The list of investors in Osian’s Connoisseurs of Art reads like a roll-call of the art appreciation elite in India: Sanjeev Khandelwal of Khandelwal Laboratories, industrialist Gautam Thapar, Citibanker Pramit Jhaveri, Sheshasayee Properties of Kumar Mangalam Birla, Priya Paul of Apeejay Surendra Group, HCL Corporation Ltd., Roshni Nadar, Gates Foundation’s Ashok Alexander, celebrity cook Tarala Dalal, MphasiS founder Jaithirth Rao, Kamal Morarka of Gannon Dunkerly and Sangita Kathiwada are just some names.

Ready for the Gamble
Yet, when he broke into the art scene, Tuli was virtually unheard of. “There was a striking, slim, young man with a magnificent head of hair, and he kept putting up his paddle at the drop of a hat. He was surrounded by a bevy of young ladies egging him on. We wondered who this young man was. He was simply not known in Bombay,’’ says artist Jehangir Sabavala of Tuli’s early days.



Tuli was in his early thirties when he came to India about 15 years ago. The Indian art market in the mid-Nineties was notoriously inefficient. Dubious practices and grey dealings dominated the scene. And the playing field was small. Even in 2004, the Indian art market was barely worth Rs. 50 crore.
Tuli burst into this milieu with an endearing mystique of an obsessively gambling Non-Resident Indian, a Punjabi with a French-sounding name and holding a degree from the London School of Economics (Tuli describes himself as a development theorist). He had then vowed to build a merit-conscious art infrastructure “independent of traditional patronage systems.”

For a man who calls himself a crazy gambler, the booming Indian economy gave the perfect ticket to big stakes. “Every system that we have created in the world has started as a gamble and materialism has slowly been institutionalised,” Tuli told Forbes India in an August 2009 interview. “A gamble is played within an uncertain context where the less the flow of information, the greater the gamble seems. The more the randomness, the better the gamble.”

Tuli started with a charity for Indian art called HEART (The Tuli Foundation for Holistic Education and Art), which helped him connect with artists, collectors, dealers, and galleries. Pheroza Godrej, owner of Cymroza Gallery and a well-known figure in high society, says that her gallery effectively launched him. Many people say that Tuli has a knack of making friends, and foes, in elite circles.

Sangita Kathiwada, socialite and chairperson of Cabochon Arts, a crucial cog in Tuli’s business, remembers that when he came to India after studying Indian art and architecture, he set out in search of people committed to the arts and Indian culture to support HEART. “He always says heart first and mind later,” she recollects. “We opened a cute little gallery called The Window, as a non-commercial gallery in a space I had outside Melange. The idea was to allow people the enjoyment of looking at art while learning from it,’’ Kathiwada claims.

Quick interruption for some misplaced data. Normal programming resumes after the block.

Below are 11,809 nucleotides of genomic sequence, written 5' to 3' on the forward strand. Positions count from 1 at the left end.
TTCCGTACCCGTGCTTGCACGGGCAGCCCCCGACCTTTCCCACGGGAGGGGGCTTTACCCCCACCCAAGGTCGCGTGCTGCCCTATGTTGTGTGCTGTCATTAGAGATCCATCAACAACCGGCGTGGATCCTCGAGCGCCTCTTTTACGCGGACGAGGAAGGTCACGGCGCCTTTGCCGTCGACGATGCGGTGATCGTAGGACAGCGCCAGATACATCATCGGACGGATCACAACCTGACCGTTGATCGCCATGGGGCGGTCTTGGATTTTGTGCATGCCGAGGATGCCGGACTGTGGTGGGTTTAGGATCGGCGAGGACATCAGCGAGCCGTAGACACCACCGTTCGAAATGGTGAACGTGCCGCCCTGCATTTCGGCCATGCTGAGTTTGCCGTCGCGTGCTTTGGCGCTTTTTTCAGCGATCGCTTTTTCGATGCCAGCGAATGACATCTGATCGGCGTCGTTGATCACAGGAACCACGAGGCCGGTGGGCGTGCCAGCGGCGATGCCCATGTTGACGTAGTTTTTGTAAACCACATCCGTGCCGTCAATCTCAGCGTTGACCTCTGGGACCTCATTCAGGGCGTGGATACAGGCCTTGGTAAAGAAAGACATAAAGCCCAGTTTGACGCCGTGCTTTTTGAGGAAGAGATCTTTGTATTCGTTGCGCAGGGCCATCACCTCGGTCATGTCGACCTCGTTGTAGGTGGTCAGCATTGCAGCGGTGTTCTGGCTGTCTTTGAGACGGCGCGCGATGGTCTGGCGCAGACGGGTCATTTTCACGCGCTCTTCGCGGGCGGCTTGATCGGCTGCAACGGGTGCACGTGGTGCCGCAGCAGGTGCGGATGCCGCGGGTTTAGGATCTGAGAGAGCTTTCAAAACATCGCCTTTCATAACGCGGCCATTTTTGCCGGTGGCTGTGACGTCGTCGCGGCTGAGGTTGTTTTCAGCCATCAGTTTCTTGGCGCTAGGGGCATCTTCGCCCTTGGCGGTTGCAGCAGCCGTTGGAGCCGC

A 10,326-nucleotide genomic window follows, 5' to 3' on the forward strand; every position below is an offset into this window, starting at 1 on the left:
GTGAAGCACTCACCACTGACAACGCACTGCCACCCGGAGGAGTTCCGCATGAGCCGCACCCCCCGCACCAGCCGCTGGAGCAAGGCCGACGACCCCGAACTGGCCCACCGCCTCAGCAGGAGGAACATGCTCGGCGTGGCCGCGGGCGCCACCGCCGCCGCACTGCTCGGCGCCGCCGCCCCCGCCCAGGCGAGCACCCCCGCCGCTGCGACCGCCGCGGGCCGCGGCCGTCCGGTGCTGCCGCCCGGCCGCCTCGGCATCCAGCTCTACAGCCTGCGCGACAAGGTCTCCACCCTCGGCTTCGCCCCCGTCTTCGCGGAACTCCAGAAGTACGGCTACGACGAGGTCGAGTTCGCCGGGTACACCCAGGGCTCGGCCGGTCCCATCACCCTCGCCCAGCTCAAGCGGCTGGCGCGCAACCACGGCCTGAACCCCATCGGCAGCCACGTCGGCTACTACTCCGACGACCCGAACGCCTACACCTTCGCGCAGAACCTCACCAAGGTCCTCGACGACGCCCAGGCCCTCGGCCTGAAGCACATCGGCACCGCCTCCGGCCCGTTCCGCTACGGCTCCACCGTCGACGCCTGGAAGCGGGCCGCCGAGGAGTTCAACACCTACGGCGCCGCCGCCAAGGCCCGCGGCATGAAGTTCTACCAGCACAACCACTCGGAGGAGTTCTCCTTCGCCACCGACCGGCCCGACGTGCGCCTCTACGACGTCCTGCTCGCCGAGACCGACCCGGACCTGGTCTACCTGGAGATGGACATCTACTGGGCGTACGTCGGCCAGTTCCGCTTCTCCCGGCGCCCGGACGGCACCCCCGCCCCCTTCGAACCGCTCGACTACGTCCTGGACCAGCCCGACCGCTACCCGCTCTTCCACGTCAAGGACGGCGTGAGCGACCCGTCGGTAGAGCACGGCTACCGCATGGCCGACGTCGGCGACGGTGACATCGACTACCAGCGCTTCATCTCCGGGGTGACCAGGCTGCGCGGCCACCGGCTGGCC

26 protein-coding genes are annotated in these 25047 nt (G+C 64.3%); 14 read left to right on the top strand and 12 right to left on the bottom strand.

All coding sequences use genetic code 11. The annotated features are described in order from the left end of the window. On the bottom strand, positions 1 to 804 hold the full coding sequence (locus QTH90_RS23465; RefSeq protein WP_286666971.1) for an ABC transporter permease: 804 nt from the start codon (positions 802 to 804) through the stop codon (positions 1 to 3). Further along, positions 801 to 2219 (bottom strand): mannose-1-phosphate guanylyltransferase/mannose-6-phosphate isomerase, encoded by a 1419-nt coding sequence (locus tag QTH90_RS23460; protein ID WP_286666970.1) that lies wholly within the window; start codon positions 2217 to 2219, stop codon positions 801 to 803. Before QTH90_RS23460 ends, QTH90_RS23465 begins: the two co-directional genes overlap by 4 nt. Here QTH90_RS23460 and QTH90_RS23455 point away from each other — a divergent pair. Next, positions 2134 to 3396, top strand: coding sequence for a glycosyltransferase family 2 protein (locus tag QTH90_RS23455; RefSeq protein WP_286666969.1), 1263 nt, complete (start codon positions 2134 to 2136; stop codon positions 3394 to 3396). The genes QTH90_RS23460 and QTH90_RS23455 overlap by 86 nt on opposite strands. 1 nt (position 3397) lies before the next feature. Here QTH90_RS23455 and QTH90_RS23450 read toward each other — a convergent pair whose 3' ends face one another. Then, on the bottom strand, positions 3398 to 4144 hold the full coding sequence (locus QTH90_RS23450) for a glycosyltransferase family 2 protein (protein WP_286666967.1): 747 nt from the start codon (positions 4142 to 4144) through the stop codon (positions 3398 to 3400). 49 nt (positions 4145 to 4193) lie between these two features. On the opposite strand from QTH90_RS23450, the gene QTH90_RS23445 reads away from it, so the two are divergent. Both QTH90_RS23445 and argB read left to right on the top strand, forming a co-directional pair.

Tuli then produced a book called The Flamed Mosaic which brought him instant celebrity status and gave him a foothold in the art world as a serious player. Even today, many regard it as the most definitive book on Indian contemporary art.

The local glitterati noticed him immediately as he bid aggressively at auctions and held forth passionately about art and culture at social dos. One socialite industrialist says Tuli always moves in the charmed circle of the rich and famous, giving lectures on art and culture at every opportunity.

Tuli understood that as the country’s economy flourished, a wave would wash the art market too. He wanted to ride its crest. The strategy was simple ­­— own as many artworks as possible before the market exploded and also create hype for unknown artists and obscure memorabilia such as movie tickets sold 50 years ago. He started with the intention of bringing fame and value to obscure artists whom he owned and believed should be on the world stage.

An industrialist, also an art aficionado, says that at auctions he would be waving his paddle about furiously which, he felt, was rather uncool. He adds that Tuli used to get high society women to host him at pre-dinner parties where he would “instruct” them on art. “That’s how he started getting all his contacts together,” he says.

As Tuli slowly worked his way into the exclusive club of India’s elite, the roll of dice started turning against him. He gave up charity pretty soon.

When the Heart Stopped Beating
At a HEART auction in 1999, Tuli put up some old works of art with the assurance that two experts had certified their provenance or the history of their origin and ownership. It was later found that he had never even showed them the works. Given that certified provenance confirms the authenticity and legality of a work and can fetch higher prices, this controversy was a serious one. But Tuli terms the allegations “absolute nonsense and lies” insisting that it was HEART that introduced the concept of provenance in India.


However, that was to be HEART’s last auction. “I realised charity was ineffective, and I had to bring economics to the centre of it. I wanted to create the greatest arts and culture institution in the world and it needed to have financial independence,” he says.